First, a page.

N4T Investigators: Classified fraud - KVOA | KVOA.com | Tucson, Arizona

N4T Investigators: Classified fraud

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Tucson - Greg Bowman thought he landed a job paying much more than the $11 an hour he makes at a call center. "Well I was pretty jazzed. I'm going, 'Wow,' 28 bucks an hour, this is great," Bowman told the News 4 Tucson Investigators. 

The 53-year old Tucson resident is working on his master's degree in counseling and has spent a lot of time searching online job sites. He applied for a work-at-home customer service position he saw on ZipRecruiter.

He acknowledges the $28 an hour is a lot of money for a customer service job. He wanted to believe it was real. 

Bowman was told by email that he landed the job with Abiomed,  a provider of medical devices. He then received a welcome packet in the mail that included a "check", containing the company's name, supposedly to pay for his office supplies. 

"They wanted me to deposit the check," Bowman said. "And then when the funds were available to get back to them. They figured the funds would be available the next day."

Greg deposited the check the next day at the Chase Bank near his east side apartment. But the bank did not make the money available, recognizing the check was a fake and saving Greg from having to repay the $3400. Greg also called Abiomed and found out (after depositing the check) that the job posting was phony.

Instead of landing a job, Bowman was the intended victim of a con job. 

"It was frustrating because I had applied for several jobs,and I turned some jobs down, because I thought I might have this one," Bowman said.

Fortunately, Greg did not quit his current job. He also found another fake posting on ZipRecruiter at a health care company, Fresenius, worded exactly the same as the Abiomed ad to which he replied. Both say: "The information below is a briefing about our company; the job and instructions to assist you get aboard our working team."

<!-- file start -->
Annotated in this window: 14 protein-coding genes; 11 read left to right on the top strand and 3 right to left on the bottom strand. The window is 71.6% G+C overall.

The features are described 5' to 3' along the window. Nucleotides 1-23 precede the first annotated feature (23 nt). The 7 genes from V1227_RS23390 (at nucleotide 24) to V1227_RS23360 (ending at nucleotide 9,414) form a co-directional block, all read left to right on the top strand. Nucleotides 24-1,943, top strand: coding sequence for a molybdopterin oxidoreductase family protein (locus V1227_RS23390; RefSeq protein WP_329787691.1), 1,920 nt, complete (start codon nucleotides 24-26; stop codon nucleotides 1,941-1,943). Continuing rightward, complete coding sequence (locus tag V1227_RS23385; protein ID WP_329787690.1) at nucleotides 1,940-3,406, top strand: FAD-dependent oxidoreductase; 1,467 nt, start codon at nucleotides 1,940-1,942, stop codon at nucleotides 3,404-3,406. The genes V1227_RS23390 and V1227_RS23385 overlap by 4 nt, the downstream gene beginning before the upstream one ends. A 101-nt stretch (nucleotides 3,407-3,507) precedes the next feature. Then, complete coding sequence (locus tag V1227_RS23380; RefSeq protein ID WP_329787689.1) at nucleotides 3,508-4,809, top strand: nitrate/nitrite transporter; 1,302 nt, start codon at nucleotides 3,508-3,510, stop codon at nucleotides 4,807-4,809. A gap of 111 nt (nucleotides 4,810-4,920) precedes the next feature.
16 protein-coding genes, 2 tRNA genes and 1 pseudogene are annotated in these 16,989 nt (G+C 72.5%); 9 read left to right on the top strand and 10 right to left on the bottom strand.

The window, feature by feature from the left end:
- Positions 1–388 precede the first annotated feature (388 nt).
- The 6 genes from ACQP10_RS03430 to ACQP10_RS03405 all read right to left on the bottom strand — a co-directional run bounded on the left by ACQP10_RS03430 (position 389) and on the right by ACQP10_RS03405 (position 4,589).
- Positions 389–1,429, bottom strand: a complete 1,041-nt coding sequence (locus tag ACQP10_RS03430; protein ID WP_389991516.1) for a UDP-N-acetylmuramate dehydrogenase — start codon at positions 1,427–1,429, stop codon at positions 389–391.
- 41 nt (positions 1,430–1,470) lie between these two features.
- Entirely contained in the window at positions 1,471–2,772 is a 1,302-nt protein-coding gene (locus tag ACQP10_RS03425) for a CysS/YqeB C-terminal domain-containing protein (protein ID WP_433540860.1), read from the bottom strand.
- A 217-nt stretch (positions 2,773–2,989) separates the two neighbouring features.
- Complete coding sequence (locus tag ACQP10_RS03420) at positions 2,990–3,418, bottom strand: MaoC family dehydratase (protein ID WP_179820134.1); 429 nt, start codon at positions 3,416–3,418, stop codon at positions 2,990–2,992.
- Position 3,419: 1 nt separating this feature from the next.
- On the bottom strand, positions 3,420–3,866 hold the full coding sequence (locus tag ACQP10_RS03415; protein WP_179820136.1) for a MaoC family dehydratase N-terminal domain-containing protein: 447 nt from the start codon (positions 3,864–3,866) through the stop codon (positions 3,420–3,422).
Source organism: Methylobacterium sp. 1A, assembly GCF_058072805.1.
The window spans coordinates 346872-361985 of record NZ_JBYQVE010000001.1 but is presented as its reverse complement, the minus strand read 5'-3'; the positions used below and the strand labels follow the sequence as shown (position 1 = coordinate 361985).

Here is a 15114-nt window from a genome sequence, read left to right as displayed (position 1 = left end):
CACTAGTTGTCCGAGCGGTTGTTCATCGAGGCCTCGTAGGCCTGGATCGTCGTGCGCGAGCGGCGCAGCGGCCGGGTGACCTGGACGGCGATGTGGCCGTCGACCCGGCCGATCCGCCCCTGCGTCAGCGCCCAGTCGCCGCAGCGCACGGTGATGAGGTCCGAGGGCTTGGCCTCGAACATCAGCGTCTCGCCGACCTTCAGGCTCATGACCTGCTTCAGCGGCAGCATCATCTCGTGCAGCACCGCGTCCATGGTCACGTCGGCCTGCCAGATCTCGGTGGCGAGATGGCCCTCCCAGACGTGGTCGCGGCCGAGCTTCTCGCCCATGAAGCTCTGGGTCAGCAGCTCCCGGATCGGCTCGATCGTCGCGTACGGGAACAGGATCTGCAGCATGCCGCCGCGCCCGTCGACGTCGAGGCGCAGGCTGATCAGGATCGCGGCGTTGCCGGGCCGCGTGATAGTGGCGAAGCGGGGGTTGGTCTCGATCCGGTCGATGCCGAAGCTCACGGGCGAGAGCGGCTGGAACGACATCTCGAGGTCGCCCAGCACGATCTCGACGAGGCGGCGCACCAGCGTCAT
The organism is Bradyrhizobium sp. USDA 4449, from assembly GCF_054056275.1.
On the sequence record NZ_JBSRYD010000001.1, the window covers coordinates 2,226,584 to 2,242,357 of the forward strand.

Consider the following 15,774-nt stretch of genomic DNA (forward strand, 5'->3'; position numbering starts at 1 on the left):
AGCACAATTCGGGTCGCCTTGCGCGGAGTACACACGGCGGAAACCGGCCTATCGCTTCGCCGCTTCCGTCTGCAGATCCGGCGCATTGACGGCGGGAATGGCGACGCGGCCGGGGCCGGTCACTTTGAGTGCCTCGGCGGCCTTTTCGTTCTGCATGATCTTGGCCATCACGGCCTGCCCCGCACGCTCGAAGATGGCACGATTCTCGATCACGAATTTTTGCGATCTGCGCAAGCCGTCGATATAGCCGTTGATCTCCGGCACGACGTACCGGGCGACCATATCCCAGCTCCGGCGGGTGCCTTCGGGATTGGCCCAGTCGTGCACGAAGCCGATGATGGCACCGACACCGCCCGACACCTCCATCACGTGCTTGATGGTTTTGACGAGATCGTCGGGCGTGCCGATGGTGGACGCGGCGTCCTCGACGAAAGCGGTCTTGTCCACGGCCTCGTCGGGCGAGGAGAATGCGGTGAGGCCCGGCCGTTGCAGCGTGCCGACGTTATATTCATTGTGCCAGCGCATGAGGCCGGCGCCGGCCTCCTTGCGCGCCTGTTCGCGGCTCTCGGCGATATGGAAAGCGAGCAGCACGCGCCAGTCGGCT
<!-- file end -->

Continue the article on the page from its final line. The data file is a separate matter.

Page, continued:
The two companies and ZipRecruiter are all victims here. Abiomed has posted a warning on its website about fraudulent job offers, and tells us it has reported this to the FBI. 

Scott Garner, ZipRecruiter's Corporate Communications Manager, emailed us this statement:

 "We at ZipRecruiter take great pride in our role in bringing together job seekers and employers.  We are also acutely aware that there are bad actors out there who, whether on job boards or on other platforms for internet commerce and communication, seek to use the cloak of anonymity provided by  technology to take advantage of others.  And while we are pleased that our growth has enabled a dramatic increase in both the number of people we  can help and the quality of our service, we are also cognizant that we have become more visible not only to legitimate participants but also to bad actors.

That is why we have implemented, and continue to refine and improve, our systems to address this important issue.  On the front end, we use  proprietary detection software and have stringent client on-boarding processes to vet potential posters and deny access for those who fail to pass our  screens. On the back end, we re-run our detection software on job listings as they're posted and have customer service representatives available seven days a week to investigate and weed out suspicious posts. 

 Still, no system is perfect, no matter how sophisticated or well intentioned.  That is why we take steps to educate job seekers about how to spot     suspicious activity and encourage reporting of all such activity to us so we can investigate and take prompt remedial action.  Any such reports        should be sent to our dedicated e-mail address:  trustandsafety@ziprecruiter.com." 

Susann Miller, spokesperson for the Better Business Bureau of Southern Arizona, said the fake check scam is the most common job scam going on now. "It's something that we get reported on quite often," Miller said. "No legitimate organization is going to send you a check and ask for part of it to be sent back," she said. Or to be used for "office supplies."

If you are interested in an opening that is advertised on a job search website, you should take these steps:

-Go to the company's website to see if it's posted there.

-Call the company to confirm the opening.

-Never deposit a check you receive upfront unless you have a signed contract confirmed with the real company.

As Greg Bowman said, "There's scammers that are all over the place, and you just have to be careful." 

Remember, a legitimate company may send you a check upfront, say for moving expenses, but only after a contract has been signed and all the details worked out between you and actual company.

Here are some tips from the Federal Trade Commission to avoid being a victim of the fake check scam and other job scams.


If you have a story you'd like us to investigate, email us at investigators@kvoa.com, or call our tip line at 520-955-4444. 

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